I am developing a small daemon program which needs to run some instructions when a user logs onto the system (all kinds of logins included). In order to do so, I want my program to be woken up whenever this login event occurs. However, I don't want it to check periodically whether a new user arrived, which means it must not:

  • Read log files such as /var/log/auth.log periodically. Besides the fact that I would have to actually parse the file, I would also probably do it far too often (since there are very few logins on my system).
  • Check the output of another command such as ps, who or w and keep track of users internally. Using this method, the program could miss some logins, in case someone logs in and out before my program runs its checks on the output.

Since I don't want my program to waste time, I thought about using I/O events, however... I don't quite see where to hook. I have tried watching over /var/run/utmp (using inotify) but it doesn't seem to react correctly: my program receives a lot of events when terminals are opened/closed, but very few when someone actually logs in (if any at all). Additionally, these events are hardly recognisable, and change from a login attempt to another. For the record, here is a little set of what I was able to catch when running su user:

  • When a terminal opens: IN_OPEN (file was opened), IN_CLOSE_NOWRITE (unwrittable file closed), sometimes IN_ACCESS (file was accessed, when using su -l).
  • When su is started (password prompt): a few events with no identifier (event.mask = 0).
  • After a successful login attempt (shell started as another user) : nothing.
  • When closing the terminal: another set of unnamed events.

Is there another way to hook a program onto "user logins"? Is there a file reflecting user logins on which I could use an inotify watch (just like I could use one on /proc to detect process creations) ? I had another look at /proc contents but nothing seems to be quite what I need.

Side note : I thought about posting this on Stack Overflow since it is programming-related, but beyond implementation, I am more interested by the "visible" reactions a Linux system has when a user logs in (by "visible", I mean reactions we could observe/detect/watch out for, programmatically, without wasting time).

marked as duplicate by Patrick, slm Oct 18 '14 at 0:06

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  • Based on your mention of /var/log/auth.log, we can assume you're not using the journal from systemd, right? – Cristian Ciupitu Oct 17 '14 at 21:01
  • @CristianCiupitu I gave this file as an example as it is related to logins, but I didn't even bother trying to use it since reading a log file regularly is not quite what I am trying to do, whether it is this one, or another resource provided by systemd. – John WH Smith Oct 17 '14 at 21:07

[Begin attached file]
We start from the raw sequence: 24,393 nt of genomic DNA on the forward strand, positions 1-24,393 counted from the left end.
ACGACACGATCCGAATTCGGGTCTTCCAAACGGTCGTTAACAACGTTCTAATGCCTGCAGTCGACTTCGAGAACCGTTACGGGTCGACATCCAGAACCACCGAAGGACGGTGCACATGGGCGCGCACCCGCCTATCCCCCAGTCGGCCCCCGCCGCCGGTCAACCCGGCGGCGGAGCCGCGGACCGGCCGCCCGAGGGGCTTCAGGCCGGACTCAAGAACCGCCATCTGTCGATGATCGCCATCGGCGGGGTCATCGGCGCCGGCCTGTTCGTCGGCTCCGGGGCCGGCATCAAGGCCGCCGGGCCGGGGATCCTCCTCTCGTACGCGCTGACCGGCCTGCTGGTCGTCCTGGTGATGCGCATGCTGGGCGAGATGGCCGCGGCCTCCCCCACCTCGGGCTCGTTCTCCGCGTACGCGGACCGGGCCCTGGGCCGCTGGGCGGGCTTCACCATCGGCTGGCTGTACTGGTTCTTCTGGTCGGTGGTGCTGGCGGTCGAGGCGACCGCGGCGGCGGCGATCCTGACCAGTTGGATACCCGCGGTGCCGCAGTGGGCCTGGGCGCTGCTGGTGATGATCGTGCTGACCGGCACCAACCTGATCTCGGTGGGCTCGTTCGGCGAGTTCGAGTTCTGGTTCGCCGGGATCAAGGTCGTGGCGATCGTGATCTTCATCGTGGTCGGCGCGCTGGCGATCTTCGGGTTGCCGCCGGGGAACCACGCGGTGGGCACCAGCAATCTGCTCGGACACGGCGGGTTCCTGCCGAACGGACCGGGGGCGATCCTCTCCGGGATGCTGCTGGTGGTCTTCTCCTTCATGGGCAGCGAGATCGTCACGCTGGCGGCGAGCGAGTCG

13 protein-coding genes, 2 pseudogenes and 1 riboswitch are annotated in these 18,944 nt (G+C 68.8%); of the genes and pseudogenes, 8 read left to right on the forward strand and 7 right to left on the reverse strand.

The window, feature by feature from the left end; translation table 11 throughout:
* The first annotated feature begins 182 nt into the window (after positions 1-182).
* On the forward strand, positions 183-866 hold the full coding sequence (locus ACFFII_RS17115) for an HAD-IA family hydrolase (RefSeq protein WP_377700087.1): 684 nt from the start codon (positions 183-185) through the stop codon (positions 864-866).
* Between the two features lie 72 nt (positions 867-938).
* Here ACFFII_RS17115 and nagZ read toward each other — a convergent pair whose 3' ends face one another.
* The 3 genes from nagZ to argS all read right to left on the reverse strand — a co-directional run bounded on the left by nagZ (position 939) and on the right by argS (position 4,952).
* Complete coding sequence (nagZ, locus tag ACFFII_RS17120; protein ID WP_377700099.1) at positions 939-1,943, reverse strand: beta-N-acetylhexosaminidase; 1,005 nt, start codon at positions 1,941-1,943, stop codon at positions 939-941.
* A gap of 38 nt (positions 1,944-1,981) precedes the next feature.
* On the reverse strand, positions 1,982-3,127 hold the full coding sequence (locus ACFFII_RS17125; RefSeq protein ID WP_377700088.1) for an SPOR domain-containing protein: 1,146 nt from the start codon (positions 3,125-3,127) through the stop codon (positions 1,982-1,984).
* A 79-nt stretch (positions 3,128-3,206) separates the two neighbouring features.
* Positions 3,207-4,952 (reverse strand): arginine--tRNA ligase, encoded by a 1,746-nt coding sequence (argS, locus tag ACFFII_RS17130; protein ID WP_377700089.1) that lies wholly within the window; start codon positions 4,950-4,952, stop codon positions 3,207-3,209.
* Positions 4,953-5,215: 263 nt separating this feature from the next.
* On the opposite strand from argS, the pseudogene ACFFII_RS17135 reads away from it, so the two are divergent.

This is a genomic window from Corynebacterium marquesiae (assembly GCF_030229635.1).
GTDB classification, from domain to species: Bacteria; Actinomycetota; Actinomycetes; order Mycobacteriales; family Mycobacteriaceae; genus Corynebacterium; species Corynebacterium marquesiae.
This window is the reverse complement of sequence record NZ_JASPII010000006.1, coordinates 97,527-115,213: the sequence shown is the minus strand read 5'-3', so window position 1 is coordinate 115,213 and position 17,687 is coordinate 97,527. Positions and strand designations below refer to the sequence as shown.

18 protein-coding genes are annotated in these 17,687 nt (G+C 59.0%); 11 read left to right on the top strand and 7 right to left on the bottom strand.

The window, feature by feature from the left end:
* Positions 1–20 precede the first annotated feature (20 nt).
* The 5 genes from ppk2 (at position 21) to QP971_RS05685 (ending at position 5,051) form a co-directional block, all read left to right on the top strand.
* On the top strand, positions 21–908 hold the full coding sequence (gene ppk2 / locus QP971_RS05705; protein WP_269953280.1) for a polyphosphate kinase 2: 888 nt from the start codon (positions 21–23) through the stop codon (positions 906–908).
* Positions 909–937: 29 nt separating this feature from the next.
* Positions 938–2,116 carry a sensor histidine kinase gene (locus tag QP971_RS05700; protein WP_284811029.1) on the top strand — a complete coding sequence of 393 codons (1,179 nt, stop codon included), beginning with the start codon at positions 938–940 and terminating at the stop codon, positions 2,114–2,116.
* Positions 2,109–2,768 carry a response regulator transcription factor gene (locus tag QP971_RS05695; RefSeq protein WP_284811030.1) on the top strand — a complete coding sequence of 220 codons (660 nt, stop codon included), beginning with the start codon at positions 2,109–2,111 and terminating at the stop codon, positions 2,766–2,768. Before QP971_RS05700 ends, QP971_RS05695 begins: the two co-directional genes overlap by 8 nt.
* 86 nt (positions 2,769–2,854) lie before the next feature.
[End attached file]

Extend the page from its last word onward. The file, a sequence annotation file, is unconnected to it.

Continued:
• 1
    Would monitoring /var/log/wtmp do what you want? Unlike utmp, it only grows (except when logrotate truncates it). – Mark Plotnick Oct 17 '14 at 22:47

Does your system use Pluggable Authentication Modules (PAM)? Most modern Linux or BSD use PAM.

PAM allows you to hook into logins. There are a variety of PAM modules available which might meet your needs, or you can write your own in C. There is even a pam-python* binding which allows you to hook in Python code.

Given that you want the daemon to be running continuously, I would opt for a simple PAM module which logs to a file and signals the daemon.

*The package is named libpam-python under Debian and Ubuntu.

  • Actually, I already developed a few PAM modules myself, and I thought about it after posting my question. However, I need a program which runs continuously (so, a daemon), while reacting to logins (without interfering with the auth. process itself). I could develop a PAM module to communicate with this daemon when someone logs in, but that would require me to develop both the module and the daemon. I will go for this solution and accept this answer unless someone gives me a way to hook on logins directly from the daemon. – John WH Smith Oct 17 '14 at 20:56
  • @JohnWHSmith A PAM module is exactly the right way to solve this problem. It may certainly involve notifying a daemon. – Gilles Oct 17 '14 at 23:45
  • @Gilles Let's go for this then, I'll develop a little module and connect the pieces with a pipe or a UNIX socket. I'll have a quick look at wtmp on my way there though. Thanks! – John WH Smith Oct 18 '14 at 9:00

It might be possible for a sufficiently crafty/devious user to defeat this, but you should be able to catch most logins if you put a command into /etc/profile to notify your daemon.  It could be something simple, like running who am i with output redirected to a fifo that your daemon would read.

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